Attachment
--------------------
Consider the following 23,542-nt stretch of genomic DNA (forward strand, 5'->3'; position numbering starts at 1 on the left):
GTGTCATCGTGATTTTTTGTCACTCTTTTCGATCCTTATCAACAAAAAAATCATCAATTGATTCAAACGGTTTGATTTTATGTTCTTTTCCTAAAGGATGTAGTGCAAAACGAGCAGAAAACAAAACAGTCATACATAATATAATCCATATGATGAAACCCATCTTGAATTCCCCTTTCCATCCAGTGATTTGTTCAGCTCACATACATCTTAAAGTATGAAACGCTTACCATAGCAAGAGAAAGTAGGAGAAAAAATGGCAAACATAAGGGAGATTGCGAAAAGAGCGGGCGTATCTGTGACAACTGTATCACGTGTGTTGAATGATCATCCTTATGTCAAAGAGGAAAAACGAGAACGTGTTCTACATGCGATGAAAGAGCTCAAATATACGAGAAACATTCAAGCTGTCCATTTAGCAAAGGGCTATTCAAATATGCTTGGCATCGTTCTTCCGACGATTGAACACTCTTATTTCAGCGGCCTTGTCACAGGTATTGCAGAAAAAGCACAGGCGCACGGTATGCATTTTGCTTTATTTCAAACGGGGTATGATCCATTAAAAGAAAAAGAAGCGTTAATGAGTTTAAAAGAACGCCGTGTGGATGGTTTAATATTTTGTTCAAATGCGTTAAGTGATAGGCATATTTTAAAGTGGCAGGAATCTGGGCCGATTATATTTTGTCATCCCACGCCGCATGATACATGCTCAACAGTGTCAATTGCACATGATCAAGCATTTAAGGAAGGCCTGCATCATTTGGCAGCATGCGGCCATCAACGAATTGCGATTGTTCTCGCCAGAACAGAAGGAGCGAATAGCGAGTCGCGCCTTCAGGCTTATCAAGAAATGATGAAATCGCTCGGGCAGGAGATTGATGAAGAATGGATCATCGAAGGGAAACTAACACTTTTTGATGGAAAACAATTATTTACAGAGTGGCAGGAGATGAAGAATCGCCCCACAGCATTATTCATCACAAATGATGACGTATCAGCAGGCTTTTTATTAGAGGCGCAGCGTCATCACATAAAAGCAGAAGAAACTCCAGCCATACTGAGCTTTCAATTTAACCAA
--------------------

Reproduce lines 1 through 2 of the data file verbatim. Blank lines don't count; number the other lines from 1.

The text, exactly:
Consider the following 23,542-nt stretch of genomic DNA (forward strand, 5'->3'; position numbering starts at 1 on the left):
GTGTCATCGTGATTTTTTGTCACTCTTTTCGATCCTTATCAACAAAAAAATCATCAATTGATTCAAACGGTTTGATTTTATGTTCTTTTCCTAAAGGATGTAGTGCAAAACGAGCAGAAAACAAAACAGTCATACATAATATAATCCATATGATGAAACCCATCTTGAATTCCCCTTTCCATCCAGTGATTTGTTCAGCTCACATACATCTTAAAGTATGAAACGCTTACCATAGCAAGAGAAAGTAGGAGAAAAAATGGCAAACATAAGGGAGATTGCGAAAAGAGCGGGCGTATCTGTGACAACTGTATCACGTGTGTTGAATGATCATCCTTATGTCAAAGAGGAAAAACGAGAACGTGTTCTACATGCGATGAAAGAGCTCAAATATACGAGAAACATTCAAGCTGTCCATTTAGCAAAGGGCTATTCAAATATGCTTGGCATCGTTCTTCCGACGATTGAACACTCTTATTTCAGCGGCCTTGTCACAGGTATTGCAGAAAAAGCACAGGCGCACGGTATGCATTTTGCTTTATTTCAAACGGGGTATGATCCATTAAAAGAAAAAGAAGCGTTAATGAGTTTAAAAGAACGCCGTGTGGATGGTTTAATATTTTGTTCAAATGCGTTAAGTGATAGGCATATTTTAAAGTGGCAGGAATCTGGGCCGATTATATTTTGTCATCCCACGCCGCATGATACATGCTCAACAGTGTCAATTGCACATGATCAAGCATTTAAGGAAGGCCTGCATCATTTGGCAGCATGCGGCCATCAACGAATTGCGATTGTTCTCGCCAGAACAGAAGGAGCGAATAGCGAGTCGCGCCTTCAGGCTTATCAAGAAATGATGAAATCGCTCGGGCAGGAGATTGATGAAGAATGGATCATCGAAGGGAAACTAACACTTTTTGATGGAAAACAATTATTTACAGAGTGGCAGGAGATGAAGAATCGCCCCACAGCATTATTCATCACAAATGATGACGTATCAGCAGGCTTTTTATTAGAGGCGCAGCGTCATCACATAAAAGCAGAAGAAACTCCAGCCATACTGAGCTTTCAATTTAACCAA